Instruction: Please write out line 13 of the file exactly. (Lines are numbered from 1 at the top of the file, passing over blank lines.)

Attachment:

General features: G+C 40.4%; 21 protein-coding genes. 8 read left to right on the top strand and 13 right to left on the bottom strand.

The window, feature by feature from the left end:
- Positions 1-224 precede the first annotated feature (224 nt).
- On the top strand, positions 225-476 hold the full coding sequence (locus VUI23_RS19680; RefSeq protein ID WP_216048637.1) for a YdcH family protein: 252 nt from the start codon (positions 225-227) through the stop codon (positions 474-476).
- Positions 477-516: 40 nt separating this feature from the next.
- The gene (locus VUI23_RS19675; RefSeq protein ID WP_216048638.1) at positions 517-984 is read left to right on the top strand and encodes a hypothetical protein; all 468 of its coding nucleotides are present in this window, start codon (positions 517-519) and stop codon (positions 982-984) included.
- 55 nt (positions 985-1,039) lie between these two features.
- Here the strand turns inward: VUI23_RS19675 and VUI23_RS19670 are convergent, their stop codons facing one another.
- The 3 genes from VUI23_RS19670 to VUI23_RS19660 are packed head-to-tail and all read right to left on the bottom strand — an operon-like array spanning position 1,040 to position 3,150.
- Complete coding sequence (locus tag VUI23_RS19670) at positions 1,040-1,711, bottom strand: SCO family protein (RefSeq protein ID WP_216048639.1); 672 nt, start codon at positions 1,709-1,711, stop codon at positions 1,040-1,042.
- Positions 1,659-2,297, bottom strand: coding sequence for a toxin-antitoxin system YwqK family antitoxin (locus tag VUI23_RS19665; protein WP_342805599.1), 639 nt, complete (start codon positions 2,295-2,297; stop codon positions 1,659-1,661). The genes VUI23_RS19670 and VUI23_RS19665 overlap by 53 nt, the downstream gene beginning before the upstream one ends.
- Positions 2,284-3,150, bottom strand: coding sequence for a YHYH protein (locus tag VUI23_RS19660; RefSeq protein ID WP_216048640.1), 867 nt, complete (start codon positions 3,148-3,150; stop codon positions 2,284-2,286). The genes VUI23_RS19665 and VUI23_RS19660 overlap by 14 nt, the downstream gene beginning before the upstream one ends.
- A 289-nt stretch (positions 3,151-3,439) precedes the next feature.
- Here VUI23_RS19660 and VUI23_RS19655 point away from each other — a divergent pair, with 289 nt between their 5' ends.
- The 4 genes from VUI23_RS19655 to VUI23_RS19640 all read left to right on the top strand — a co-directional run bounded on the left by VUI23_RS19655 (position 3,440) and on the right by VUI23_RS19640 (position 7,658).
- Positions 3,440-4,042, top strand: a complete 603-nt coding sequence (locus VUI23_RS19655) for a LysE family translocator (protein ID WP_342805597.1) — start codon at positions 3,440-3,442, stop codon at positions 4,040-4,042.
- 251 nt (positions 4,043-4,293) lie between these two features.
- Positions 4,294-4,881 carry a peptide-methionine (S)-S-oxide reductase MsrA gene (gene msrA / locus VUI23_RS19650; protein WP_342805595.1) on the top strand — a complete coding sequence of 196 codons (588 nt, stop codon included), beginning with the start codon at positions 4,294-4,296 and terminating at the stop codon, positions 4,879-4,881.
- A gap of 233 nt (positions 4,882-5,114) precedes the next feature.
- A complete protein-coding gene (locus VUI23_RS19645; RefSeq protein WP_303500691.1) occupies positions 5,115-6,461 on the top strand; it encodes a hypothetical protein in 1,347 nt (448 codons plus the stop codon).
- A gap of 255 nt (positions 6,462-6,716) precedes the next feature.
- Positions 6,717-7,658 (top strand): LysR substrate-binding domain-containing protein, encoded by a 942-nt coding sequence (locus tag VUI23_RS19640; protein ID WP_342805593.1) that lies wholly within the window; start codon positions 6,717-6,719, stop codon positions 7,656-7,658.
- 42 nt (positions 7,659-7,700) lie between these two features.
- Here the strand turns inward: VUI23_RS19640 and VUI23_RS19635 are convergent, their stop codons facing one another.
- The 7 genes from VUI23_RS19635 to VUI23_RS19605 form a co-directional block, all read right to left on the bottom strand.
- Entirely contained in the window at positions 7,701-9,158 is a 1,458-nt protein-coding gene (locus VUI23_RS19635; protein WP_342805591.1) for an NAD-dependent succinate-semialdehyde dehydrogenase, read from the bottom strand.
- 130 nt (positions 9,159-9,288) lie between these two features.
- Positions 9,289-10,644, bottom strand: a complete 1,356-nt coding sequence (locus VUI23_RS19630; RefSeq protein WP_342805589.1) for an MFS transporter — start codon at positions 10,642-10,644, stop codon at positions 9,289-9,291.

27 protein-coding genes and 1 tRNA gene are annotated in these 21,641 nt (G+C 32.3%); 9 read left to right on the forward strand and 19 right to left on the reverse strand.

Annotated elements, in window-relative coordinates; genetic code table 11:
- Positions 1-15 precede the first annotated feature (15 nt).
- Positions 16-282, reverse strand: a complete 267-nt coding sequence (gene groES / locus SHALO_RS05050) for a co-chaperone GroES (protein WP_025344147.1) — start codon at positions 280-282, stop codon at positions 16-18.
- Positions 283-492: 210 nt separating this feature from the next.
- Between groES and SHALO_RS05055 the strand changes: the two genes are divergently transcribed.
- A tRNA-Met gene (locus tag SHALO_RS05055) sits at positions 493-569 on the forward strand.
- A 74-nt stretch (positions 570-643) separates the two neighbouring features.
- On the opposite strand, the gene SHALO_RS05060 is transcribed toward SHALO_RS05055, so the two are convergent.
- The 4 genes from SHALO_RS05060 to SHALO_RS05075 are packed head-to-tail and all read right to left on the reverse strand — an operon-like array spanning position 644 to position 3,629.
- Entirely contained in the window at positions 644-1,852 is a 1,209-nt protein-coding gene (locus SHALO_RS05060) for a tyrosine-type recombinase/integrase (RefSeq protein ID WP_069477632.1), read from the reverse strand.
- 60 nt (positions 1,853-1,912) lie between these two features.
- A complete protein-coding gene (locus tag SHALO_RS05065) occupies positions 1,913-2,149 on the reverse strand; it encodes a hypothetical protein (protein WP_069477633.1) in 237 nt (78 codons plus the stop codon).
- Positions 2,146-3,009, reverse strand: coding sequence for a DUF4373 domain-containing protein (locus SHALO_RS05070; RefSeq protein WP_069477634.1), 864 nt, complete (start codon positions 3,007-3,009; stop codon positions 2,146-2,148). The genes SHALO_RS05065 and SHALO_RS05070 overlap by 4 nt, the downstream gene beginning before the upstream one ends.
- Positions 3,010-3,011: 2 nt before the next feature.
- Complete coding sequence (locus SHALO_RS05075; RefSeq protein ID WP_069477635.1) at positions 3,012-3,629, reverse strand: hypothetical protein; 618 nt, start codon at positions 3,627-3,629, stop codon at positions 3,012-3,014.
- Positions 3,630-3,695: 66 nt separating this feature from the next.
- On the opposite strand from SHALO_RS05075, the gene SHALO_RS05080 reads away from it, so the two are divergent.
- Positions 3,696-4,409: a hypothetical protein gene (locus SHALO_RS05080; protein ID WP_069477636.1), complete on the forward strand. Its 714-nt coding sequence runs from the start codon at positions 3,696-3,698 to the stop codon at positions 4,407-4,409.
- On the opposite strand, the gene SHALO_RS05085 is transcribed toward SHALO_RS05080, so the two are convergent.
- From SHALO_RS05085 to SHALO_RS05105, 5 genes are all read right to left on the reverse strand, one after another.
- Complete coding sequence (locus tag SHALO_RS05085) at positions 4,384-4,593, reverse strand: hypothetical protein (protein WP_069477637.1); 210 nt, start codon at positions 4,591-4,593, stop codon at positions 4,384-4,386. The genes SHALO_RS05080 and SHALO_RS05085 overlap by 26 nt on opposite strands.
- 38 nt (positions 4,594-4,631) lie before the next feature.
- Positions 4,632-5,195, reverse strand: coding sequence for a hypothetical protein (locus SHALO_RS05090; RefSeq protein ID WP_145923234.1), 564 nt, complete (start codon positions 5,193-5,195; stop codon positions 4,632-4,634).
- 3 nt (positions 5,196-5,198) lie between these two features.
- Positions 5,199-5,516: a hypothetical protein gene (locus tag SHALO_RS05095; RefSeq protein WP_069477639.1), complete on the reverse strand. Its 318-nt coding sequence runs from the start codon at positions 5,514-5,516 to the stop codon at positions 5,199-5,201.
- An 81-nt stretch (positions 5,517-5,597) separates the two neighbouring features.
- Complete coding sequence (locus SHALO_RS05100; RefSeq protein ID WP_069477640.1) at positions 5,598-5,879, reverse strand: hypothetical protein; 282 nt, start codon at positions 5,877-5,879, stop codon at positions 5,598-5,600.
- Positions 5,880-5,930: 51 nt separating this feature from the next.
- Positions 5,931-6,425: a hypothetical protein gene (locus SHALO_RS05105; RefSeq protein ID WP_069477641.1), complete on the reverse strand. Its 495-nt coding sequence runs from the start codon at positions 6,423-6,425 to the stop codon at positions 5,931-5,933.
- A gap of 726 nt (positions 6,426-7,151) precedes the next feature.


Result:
- A 289-nt stretch (positions 3,151-3,439) precedes the next feature.